Wool and Cotton Dyeing
If a piece of wool is soaked in a solution of a coal-tar dye, such as magenta, the fiber of the cloth draws some of the dye out of the solution and absorbs it, becoming in consequence beautifully colored. The coloring matter becomes "part and parcel," as it were, of the wool fiber, because repeated washing of the fabric fails to remove the newly acquired color; the magenta coloring matter unites chemically with the fiber of the wool, and forms with it a compound insoluble in water, and hence fast to washing.
But if cotton is used instead of wool, the acquired color is very faint, and washes off readily. This is because cotton fibers possess no chemical substance capable of uniting with the coloring matter to form a compound insoluble in water.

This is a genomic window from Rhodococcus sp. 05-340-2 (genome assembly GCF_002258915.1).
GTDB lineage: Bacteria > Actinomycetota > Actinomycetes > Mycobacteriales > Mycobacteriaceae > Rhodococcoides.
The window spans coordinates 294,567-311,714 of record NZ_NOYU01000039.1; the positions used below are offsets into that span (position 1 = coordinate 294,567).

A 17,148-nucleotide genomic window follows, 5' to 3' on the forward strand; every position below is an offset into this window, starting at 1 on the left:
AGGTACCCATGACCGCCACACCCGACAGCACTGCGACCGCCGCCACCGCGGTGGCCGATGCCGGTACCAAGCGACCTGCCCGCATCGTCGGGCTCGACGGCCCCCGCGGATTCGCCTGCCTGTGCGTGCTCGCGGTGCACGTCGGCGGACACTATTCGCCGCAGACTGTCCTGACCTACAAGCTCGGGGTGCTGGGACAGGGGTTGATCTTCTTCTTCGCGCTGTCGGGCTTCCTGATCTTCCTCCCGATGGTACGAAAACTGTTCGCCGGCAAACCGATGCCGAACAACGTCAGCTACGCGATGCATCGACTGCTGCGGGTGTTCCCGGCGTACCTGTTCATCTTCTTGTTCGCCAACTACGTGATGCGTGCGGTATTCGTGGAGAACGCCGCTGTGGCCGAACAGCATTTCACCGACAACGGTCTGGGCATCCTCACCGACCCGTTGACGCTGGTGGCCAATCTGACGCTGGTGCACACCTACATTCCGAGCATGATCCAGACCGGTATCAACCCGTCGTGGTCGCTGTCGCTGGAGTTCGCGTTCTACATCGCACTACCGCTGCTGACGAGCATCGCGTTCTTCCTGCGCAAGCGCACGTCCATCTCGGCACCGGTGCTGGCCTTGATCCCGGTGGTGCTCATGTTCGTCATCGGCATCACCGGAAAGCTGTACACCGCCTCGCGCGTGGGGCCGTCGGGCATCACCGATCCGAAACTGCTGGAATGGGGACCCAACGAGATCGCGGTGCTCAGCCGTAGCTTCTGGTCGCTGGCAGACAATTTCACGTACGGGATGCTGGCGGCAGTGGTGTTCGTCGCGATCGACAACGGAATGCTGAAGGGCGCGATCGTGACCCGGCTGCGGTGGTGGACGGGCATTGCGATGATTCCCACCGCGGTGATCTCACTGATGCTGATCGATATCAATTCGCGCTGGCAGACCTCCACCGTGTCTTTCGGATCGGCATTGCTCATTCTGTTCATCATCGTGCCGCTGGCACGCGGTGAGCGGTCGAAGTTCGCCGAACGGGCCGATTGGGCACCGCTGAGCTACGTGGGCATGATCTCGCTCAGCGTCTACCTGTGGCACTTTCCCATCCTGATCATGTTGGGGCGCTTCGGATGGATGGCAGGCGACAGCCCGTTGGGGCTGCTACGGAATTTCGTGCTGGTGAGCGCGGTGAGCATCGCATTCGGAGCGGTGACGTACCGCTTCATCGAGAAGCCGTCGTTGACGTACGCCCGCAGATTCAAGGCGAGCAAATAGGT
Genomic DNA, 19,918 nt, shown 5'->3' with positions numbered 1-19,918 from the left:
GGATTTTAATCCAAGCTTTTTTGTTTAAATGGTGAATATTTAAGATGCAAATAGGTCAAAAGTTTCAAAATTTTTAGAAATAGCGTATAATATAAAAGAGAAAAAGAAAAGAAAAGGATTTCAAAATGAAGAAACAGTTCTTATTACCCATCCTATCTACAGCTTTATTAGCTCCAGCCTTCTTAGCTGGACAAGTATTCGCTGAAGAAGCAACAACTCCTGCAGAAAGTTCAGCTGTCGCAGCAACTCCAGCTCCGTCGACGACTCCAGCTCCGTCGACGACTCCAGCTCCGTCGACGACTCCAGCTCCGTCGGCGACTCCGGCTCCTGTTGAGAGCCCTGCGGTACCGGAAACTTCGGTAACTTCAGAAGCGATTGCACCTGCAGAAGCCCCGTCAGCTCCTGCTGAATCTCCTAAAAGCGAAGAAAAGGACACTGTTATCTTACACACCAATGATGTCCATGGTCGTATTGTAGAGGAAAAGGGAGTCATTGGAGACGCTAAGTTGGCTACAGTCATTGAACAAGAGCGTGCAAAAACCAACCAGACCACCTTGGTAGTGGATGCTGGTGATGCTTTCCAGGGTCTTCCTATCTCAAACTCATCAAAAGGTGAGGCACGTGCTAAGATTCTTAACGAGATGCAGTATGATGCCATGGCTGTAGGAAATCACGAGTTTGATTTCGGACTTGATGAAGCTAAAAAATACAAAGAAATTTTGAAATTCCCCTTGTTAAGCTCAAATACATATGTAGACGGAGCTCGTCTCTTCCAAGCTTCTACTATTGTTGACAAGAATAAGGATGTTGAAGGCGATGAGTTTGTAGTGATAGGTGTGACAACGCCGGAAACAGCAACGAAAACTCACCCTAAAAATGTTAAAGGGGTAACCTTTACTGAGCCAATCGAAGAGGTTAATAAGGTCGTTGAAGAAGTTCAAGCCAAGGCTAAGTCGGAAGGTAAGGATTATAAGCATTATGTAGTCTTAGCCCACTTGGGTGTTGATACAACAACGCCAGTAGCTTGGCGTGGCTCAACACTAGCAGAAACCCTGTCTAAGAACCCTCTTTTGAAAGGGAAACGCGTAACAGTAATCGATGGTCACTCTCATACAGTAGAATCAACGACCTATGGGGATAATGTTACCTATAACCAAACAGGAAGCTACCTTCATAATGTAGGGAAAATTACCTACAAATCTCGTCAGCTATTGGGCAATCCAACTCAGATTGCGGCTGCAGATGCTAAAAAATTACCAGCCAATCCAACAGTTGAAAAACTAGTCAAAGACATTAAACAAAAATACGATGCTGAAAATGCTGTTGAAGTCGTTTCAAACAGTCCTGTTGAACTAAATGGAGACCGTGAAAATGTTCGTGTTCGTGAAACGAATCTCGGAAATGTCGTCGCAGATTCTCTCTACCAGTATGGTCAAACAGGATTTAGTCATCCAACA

If magenta is replaced by other artificial dyes, - for example, scarlets, - the result is similar; in general, wool material absorbs dye readily, and uniting with it is permanently dyed. Cotton material, on the other hand, does not combine chemically with coloring matter and therefore is only faintly tinged with color, and loses this when washed. When silk and linen are tested, it is found that the former behaves in a general way as did wool, while the linen has more similarity to the cotton. That vegetable fibers, such as cotton and linen, should act differently toward coloring matter from animal fibers, such as silk and wool, is not surprising when we consider that the chemical nature of the two groups is very different; vegetable fibers contain only oxygen, carbon, and hydrogen, while animal fibers always contain nitrogen in addition, and in many cases sulphur as well.